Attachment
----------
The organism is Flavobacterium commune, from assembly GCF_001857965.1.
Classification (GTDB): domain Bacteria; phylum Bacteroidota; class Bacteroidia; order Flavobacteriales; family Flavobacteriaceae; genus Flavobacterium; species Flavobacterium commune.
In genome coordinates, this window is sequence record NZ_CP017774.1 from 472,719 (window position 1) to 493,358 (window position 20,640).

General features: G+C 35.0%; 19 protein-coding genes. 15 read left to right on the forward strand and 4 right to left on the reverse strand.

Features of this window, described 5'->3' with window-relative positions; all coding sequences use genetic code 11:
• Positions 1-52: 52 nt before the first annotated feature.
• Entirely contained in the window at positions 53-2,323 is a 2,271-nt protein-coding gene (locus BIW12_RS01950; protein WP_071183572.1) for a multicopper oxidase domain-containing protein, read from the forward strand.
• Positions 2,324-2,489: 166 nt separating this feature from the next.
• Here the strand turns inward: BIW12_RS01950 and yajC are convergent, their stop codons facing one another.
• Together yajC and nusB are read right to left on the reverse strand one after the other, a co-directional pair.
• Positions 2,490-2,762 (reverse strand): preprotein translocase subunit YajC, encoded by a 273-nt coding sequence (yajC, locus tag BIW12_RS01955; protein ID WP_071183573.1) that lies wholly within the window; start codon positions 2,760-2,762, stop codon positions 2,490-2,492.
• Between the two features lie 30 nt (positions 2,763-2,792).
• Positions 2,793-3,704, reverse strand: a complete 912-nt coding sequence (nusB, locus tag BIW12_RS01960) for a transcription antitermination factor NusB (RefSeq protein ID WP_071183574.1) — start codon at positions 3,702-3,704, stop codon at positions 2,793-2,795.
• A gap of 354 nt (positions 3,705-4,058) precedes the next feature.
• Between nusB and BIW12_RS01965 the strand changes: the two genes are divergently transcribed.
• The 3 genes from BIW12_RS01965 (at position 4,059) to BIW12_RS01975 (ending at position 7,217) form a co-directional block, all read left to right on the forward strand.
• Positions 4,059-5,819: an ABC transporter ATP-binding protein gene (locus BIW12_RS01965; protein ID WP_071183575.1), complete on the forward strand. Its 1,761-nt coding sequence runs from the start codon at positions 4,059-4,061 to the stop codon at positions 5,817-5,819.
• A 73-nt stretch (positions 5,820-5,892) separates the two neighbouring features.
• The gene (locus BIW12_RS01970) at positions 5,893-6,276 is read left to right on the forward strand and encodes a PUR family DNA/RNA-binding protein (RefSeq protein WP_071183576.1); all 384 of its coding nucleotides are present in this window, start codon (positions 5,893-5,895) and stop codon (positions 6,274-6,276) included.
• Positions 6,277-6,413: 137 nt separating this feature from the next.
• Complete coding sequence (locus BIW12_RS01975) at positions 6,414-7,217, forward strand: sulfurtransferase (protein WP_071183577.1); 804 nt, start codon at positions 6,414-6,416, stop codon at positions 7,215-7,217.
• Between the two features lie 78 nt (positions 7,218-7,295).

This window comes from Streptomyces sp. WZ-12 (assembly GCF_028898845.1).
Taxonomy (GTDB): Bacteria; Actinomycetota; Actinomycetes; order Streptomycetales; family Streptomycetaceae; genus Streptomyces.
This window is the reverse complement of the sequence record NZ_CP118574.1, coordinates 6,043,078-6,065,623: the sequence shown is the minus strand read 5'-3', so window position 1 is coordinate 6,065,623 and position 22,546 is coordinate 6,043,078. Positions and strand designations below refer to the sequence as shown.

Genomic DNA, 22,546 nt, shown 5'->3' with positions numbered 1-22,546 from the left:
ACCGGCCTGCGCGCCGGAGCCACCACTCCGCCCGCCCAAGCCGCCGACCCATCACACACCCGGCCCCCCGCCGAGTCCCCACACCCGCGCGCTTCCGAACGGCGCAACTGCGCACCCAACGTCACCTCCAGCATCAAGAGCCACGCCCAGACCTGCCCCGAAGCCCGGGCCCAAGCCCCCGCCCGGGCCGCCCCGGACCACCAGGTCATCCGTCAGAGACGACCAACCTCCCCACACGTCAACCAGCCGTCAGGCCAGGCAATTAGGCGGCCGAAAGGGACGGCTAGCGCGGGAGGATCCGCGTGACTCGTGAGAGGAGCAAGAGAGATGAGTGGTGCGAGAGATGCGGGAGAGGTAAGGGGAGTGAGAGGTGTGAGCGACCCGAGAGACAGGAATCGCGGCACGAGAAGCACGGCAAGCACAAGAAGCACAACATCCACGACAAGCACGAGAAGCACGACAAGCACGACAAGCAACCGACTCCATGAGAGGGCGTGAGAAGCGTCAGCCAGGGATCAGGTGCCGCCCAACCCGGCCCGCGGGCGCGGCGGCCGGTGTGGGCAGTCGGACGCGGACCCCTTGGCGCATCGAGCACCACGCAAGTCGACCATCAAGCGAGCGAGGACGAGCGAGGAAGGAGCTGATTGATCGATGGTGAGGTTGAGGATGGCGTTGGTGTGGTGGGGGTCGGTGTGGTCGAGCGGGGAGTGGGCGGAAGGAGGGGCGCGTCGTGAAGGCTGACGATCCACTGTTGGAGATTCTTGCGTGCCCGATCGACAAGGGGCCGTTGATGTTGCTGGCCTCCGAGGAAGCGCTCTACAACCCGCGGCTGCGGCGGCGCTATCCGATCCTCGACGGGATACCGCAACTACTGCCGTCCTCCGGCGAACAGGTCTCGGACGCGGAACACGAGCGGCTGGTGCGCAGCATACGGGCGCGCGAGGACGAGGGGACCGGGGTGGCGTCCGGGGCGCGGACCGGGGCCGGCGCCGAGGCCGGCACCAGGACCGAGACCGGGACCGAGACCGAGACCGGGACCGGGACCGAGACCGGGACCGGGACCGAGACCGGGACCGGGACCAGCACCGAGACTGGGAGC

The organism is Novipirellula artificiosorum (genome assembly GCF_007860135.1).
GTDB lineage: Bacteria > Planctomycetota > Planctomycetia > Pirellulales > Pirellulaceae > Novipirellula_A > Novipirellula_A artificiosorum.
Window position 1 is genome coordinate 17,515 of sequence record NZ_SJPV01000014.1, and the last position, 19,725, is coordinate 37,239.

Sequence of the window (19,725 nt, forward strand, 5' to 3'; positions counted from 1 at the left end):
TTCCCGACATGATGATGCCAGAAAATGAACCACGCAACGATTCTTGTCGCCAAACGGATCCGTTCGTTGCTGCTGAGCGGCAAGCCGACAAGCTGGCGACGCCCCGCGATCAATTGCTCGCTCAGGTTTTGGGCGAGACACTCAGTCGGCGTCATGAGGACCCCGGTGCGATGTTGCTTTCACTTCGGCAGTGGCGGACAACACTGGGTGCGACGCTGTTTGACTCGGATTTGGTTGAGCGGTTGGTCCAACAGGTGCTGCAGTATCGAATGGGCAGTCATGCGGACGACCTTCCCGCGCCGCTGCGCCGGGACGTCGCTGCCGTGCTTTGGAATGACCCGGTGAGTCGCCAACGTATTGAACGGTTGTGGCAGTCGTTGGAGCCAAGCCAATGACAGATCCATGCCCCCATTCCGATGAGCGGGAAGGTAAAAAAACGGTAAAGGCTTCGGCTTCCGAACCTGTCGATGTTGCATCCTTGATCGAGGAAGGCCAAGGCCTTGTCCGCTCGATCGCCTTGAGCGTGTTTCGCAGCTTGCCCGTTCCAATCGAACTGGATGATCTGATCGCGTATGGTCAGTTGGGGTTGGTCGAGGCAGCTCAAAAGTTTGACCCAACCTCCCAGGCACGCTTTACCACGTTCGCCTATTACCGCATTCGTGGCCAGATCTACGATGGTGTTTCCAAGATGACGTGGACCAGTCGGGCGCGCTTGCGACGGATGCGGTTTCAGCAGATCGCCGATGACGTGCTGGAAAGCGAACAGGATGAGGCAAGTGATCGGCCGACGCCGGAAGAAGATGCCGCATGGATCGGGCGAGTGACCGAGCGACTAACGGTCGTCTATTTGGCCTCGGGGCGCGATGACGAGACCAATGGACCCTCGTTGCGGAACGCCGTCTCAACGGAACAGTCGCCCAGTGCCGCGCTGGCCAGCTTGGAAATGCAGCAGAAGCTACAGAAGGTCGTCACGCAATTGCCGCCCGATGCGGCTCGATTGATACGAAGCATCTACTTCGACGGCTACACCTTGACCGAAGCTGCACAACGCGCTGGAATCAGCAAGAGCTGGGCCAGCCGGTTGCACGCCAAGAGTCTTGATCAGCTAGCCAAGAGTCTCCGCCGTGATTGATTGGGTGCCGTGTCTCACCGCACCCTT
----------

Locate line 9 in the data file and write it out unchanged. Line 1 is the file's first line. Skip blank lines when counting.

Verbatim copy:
• Here the strand turns inward: BIW12_RS01950 and yajC are convergent, their stop codons facing one another.